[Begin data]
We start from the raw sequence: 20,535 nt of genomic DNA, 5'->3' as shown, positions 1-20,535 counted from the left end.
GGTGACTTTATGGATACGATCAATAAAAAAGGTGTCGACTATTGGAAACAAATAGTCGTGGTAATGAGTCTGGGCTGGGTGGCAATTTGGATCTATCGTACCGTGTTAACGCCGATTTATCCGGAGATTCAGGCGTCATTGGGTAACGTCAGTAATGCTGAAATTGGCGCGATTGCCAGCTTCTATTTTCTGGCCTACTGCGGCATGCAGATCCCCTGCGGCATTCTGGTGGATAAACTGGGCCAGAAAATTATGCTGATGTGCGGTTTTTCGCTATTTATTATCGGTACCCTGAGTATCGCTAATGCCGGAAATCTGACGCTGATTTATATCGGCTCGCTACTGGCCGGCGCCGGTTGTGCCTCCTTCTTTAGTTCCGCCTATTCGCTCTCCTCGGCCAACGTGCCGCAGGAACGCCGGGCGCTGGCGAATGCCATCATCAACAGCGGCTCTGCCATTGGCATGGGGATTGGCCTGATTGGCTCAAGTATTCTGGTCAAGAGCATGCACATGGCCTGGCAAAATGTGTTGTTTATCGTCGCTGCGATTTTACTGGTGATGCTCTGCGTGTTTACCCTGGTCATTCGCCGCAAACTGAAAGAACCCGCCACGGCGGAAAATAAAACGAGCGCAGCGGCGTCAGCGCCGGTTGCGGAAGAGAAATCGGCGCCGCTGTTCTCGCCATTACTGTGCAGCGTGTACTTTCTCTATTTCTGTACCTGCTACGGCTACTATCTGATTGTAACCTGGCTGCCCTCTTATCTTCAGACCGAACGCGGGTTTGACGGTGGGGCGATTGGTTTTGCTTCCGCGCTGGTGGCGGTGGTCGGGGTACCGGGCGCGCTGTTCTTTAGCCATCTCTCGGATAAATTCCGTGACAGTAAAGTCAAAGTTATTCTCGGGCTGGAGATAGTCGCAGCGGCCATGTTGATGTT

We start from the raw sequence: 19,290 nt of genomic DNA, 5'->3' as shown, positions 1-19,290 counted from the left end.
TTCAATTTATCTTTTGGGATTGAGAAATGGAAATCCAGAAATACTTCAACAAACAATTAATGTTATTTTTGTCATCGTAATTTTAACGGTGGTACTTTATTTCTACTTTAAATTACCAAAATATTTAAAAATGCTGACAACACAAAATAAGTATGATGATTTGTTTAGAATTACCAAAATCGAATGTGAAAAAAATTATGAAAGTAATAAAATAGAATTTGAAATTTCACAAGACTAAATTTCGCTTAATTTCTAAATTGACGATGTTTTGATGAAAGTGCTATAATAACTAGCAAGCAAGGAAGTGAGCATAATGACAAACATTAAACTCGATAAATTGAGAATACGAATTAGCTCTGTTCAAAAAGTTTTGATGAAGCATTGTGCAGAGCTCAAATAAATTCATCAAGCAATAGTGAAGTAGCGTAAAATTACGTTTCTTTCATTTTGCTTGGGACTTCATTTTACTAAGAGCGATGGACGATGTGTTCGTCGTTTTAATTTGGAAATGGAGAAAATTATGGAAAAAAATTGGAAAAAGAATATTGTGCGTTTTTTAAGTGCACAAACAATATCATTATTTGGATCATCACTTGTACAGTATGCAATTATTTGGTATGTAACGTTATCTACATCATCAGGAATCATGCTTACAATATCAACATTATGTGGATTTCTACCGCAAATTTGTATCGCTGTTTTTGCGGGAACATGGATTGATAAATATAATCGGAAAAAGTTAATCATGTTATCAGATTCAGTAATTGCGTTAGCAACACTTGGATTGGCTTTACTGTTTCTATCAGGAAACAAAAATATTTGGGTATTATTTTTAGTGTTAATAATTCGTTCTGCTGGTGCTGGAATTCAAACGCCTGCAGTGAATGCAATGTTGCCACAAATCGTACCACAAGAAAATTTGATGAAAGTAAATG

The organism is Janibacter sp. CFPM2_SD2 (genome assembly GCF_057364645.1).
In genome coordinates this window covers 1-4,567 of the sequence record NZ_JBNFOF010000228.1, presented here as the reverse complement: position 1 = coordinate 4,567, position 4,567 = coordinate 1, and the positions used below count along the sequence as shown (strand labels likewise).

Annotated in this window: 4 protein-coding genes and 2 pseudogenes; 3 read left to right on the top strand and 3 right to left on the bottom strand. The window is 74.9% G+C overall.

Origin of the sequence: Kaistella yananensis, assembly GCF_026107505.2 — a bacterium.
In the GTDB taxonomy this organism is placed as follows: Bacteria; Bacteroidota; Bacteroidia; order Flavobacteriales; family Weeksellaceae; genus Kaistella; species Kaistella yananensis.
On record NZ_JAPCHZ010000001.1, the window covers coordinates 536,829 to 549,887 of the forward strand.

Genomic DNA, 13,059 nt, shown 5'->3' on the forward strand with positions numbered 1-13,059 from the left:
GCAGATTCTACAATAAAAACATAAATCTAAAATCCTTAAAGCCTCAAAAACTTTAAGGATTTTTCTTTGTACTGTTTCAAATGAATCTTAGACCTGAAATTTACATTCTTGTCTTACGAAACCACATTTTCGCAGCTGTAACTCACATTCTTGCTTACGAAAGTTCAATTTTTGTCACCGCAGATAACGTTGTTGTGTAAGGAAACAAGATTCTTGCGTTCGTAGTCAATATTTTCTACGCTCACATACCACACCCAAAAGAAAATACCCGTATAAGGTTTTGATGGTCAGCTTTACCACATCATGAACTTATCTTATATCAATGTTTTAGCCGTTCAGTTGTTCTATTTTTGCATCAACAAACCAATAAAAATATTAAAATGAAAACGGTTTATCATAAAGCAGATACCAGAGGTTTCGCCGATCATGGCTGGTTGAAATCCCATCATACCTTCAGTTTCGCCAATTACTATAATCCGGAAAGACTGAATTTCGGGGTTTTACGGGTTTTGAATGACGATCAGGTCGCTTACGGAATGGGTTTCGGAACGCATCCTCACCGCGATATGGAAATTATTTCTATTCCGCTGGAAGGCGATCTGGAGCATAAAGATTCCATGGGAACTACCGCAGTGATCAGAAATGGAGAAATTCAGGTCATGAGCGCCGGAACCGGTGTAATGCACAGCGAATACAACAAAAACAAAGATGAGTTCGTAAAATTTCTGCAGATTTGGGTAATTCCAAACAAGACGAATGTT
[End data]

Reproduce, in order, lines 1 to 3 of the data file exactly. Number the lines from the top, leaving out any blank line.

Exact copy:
We start from the raw sequence: 20,535 nt of genomic DNA, 5'->3' as shown, positions 1-20,535 counted from the left end.
GGTGACTTTATGGATACGATCAATAAAAAAGGTGTCGACTATTGGAAACAAATAGTCGTGGTAATGAGTCTGGGCTGGGTGGCAATTTGGATCTATCGTACCGTGTTAACGCCGATTTATCCGGAGATTCAGGCGTCATTGGGTAACGTCAGTAATGCTGAAATTGGCGCGATTGCCAGCTTCTATTTTCTGGCCTACTGCGGCATGCAGATCCCCTGCGGCATTCTGGTGGATAAACTGGGCCAGAAAATTATGCTGATGTGCGGTTTTTCGCTATTTATTATCGGTACCCTGAGTATCGCTAATGCCGGAAATCTGACGCTGATTTATATCGGCTCGCTACTGGCCGGCGCCGGTTGTGCCTCCTTCTTTAGTTCCGCCTATTCGCTCTCCTCGGCCAACGTGCCGCAGGAACGCCGGGCGCTGGCGAATGCCATCATCAACAGCGGCTCTGCCATTGGCATGGGGATTGGCCTGATTGGCTCAAGTATTCTGGTCAAGAGCATGCACATGGCCTGGCAAAATGTGTTGTTTATCGTCGCTGCGATTTTACTGGTGATGCTCTGCGTGTTTACCCTGGTCATTCGCCGCAAACTGAAAGAACCCGCCACGGCGGAAAATAAAACGAGCGCAGCGGCGTCAGCGCCGGTTGCGGAAGAGAAATCGGCGCCGCTGTTCTCGCCATTACTGTGCAGCGTGTACTTTCTCTATTTCTGTACCTGCTACGGCTACTATCTGATTGTAACCTGGCTGCCCTCTTATCTTCAGACCGAACGCGGGTTTGACGGTGGGGCGATTGGTTTTGCTTCCGCGCTGGTGGCGGTGGTCGGGGTACCGGGCGCGCTGTTCTTTAGCCATCTCTCGGATAAATTCCGTGACAGTAAAGTCAAAGTTATTCTCGGGCTGGAGATAGTCGCAGCGGCCATGTTGATGTT

We start from the raw sequence: 19,290 nt of genomic DNA, 5'->3' as shown, positions 1-19,290 counted from the left end.